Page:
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I love this forum and love that we are all crazy about poodles. We are getting our new standard poodle in 3 weeks (it will be 8.5 weeks old) and got a 42 inch adult sized crate that and will be placed in our kitchen/family area where all the center of the action is (the crate is adjustable so we can start it smaller). Our bedroom however is very small and we will need a smaller crate. We are assuming our poodle will need to sleep in the upstairs crate until 5-6 months but maybe less?? Is it okay to go with a smaller crate for sleeping? Our philosophy is to keep the doors open so it is something our dog can "come home to" but we recognize that it may be a good idea to keep the door closed for the first 2-3 weeks. Also, would love a light crate that we can pick up and move around. The 42 inch is heavy and will stay in the main family room/kitchen area. Thank you for any advise for our new spoo.
 

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Peggy was fine in a 36" crate (with an adjustable divider) until about 6 months, but she's on the small end for a spoo. After that, she needed 48" to be comfortable overnight.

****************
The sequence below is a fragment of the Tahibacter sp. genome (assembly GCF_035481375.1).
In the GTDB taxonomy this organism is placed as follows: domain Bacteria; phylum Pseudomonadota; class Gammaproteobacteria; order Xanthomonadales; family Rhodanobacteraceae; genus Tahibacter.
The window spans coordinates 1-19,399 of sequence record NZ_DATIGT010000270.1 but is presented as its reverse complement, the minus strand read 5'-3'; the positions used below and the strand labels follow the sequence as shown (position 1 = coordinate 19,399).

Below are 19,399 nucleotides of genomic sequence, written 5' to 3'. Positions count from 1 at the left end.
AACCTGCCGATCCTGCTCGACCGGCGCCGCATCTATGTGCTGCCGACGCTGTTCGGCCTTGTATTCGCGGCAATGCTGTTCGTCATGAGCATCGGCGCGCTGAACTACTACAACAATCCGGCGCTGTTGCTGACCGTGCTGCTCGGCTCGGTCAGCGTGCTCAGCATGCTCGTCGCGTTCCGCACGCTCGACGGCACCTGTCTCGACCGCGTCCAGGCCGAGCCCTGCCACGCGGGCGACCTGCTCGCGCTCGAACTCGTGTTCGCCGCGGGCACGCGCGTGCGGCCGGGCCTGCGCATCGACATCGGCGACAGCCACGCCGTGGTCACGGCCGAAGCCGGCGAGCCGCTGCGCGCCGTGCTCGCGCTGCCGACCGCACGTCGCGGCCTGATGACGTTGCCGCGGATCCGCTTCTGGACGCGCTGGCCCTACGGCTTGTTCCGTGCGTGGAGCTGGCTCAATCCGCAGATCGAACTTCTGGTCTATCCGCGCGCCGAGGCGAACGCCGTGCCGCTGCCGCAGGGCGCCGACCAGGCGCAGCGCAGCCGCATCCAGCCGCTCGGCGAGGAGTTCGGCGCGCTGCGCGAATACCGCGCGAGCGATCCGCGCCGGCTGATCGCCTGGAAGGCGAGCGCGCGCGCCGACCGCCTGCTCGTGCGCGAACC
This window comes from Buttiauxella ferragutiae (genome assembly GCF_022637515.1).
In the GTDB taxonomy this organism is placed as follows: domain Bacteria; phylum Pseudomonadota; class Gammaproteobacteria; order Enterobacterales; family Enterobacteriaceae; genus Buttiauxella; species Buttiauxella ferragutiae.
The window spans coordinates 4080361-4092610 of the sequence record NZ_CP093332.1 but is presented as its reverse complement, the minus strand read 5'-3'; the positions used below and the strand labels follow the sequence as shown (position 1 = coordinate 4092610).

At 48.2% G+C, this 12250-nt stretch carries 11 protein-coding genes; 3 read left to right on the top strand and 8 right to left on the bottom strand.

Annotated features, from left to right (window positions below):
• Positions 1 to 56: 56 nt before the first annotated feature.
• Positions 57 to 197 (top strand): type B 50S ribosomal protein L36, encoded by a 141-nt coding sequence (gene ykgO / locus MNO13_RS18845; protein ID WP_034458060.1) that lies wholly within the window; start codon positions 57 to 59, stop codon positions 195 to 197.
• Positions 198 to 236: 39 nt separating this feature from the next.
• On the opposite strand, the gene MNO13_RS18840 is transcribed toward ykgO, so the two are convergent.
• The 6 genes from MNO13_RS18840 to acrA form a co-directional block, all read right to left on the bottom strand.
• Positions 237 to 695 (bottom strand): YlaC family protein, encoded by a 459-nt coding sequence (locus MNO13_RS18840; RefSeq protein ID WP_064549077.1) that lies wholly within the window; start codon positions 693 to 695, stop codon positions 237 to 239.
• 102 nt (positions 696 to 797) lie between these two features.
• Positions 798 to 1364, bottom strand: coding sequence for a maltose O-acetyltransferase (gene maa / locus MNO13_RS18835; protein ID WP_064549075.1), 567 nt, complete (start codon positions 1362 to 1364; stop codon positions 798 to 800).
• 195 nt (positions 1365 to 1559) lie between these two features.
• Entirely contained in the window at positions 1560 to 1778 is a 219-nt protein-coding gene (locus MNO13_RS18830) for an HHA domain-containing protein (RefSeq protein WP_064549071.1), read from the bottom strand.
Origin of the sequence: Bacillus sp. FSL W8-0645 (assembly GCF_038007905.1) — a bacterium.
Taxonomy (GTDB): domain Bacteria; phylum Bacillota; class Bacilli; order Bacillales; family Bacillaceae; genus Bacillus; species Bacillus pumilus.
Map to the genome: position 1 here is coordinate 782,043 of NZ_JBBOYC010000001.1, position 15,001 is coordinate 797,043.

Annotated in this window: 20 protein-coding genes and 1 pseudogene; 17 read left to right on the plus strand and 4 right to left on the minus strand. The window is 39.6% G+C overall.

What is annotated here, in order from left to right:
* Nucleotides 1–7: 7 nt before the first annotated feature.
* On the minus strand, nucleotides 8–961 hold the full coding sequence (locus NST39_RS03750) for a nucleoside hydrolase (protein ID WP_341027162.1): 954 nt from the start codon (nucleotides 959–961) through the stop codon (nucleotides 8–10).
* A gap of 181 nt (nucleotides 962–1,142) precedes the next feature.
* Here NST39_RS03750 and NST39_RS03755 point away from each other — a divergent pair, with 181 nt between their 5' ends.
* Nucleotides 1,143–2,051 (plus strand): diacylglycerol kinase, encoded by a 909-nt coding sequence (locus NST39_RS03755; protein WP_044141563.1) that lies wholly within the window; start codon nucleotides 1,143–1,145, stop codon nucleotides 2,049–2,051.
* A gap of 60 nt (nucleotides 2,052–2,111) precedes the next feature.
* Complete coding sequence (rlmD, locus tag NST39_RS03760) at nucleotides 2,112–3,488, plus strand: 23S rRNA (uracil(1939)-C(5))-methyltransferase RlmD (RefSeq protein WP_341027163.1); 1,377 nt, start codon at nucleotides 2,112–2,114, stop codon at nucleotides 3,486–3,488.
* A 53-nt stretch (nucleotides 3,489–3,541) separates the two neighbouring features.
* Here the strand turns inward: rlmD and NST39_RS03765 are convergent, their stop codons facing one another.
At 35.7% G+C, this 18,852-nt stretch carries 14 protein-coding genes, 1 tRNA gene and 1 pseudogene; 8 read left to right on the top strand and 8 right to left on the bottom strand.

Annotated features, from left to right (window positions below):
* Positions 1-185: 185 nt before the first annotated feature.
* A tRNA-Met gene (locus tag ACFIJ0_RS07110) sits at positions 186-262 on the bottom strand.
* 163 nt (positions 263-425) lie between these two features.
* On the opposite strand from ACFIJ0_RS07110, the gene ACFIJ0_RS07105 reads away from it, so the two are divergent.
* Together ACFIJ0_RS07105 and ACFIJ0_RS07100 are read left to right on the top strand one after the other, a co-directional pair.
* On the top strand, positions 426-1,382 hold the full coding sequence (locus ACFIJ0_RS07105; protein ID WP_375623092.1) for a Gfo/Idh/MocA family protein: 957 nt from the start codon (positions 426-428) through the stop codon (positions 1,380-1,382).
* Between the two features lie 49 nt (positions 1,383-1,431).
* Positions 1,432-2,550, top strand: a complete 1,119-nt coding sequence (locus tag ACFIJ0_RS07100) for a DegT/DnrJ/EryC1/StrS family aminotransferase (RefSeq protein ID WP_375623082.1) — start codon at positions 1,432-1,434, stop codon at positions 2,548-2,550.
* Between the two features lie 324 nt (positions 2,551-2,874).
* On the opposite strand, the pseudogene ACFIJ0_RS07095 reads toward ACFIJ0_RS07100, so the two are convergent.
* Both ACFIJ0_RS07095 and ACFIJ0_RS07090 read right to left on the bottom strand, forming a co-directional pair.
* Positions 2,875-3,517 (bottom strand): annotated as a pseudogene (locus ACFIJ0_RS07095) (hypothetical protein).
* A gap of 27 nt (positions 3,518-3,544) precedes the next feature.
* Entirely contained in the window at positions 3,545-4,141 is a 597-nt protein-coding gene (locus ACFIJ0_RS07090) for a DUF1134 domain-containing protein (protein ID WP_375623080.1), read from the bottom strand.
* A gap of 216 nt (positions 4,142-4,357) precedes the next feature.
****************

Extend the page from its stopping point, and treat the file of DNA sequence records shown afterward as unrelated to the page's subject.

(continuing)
Is your plan for him or her to eventually sleep in the living room crate? Or to sleep in your bedroom without a crate?
 

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Thank you for your reply. Eventually, overtime we would have her in a dog bed out of the crate but this may not happen until she is older.
 

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You might consider then just having the one crate and sleeping out there with puppy for the first few nights. This isn't for everyone, and my last dog always slept in the bedroom. But it's worked out well so far with Peggy.
 

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Galen, who is on the smaller side, outgrew his 36 inch crate at 5 months. When he lay flat on his side he touched all four sides of the crate. He fit if he curled his long poodle legs under him, but I would hear him thrashing to get comfortable during the night.

You will probably want to keep your pup in a crate overnight until at least 4 months and probably a lot longer. My boy Pogo, who was a bit of a prodigy, was potty trained by 4 months. However, he would chew on things. His brother Snarky was an even worse chewer and didn't get potty trained until 6 months. Both of them favored fabric and wood when they were feeling destructive. My six month old boy Galen seems to prefer plastics; this week he decided to chew through a heavy duty extension cord (thankfully unplugged at the time.)
 
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